Why It Matters

Issues persist despite upturn

The world economy seems finally to be taking a turn for the better after years of languishing in a slump.

While this is good news for trade-dependent Singapore, it might not immediately translate into stronger growth or more job creation across all sectors. This is because the dip in the global economic cycle only partly accounted for tepid growth rates in many sectors here. Deeper structural issues - which are tougher to resolve and will take a longer time to work through - have also had a role to play.

While some manufacturing segments are benefiting from the improving global economy, the outlook for Singapore remains cautious, the Monetary Authority of Singapore (MAS) said.

It noted in its latest biannual Macroeconomic Review that growth has picked up but in a "volatile and uneven" manner. Trade-related sectors, especially electronics manufacturing, have enjoyed a significant turnaround. But other sectors which rely largely on local demand continue to struggle.

These include retail and food services, which are facing both cyclical and structural challenges amid a soft labour market and subdued consumer confidence, as well as greater competitive pressures, the MAS report said.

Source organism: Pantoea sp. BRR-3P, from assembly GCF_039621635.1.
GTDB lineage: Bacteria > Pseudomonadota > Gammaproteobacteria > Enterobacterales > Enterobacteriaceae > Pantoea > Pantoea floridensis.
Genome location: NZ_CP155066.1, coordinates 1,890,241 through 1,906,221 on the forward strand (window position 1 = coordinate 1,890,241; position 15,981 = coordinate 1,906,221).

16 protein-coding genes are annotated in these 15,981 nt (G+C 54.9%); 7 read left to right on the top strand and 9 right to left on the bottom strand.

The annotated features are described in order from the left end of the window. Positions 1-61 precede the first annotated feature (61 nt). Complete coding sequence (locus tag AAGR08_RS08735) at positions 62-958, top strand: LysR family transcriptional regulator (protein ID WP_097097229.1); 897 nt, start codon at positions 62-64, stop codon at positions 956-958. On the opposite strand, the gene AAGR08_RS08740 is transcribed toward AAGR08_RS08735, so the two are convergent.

The fact that growth is not yet picking up across the board was borne out in preliminary labour-market statistics released yesterday by the Manpower Ministry. The data showed the overall unemployment rate edged up to 2.3 per cent in the first quarter, rising to rates last seen in the fourth quarter of 2009 following the global financial crisis.

It will take more than stronger global growth to drive a turnaround in the job market, where retrenchments have risen on the back of disruptive technologies. Some sectors are also undergoing fundamental changes and challenges will persist even if economic growth picks up.

These longer-term factors mean it might be some time before the effects of improving global economic growth are felt across the broader economy.

A version of this article appeared in the print edition of The Straits Times on April 29, 2017, with the headline 'Issues persist despite upturn'. Print Edition | Subscribe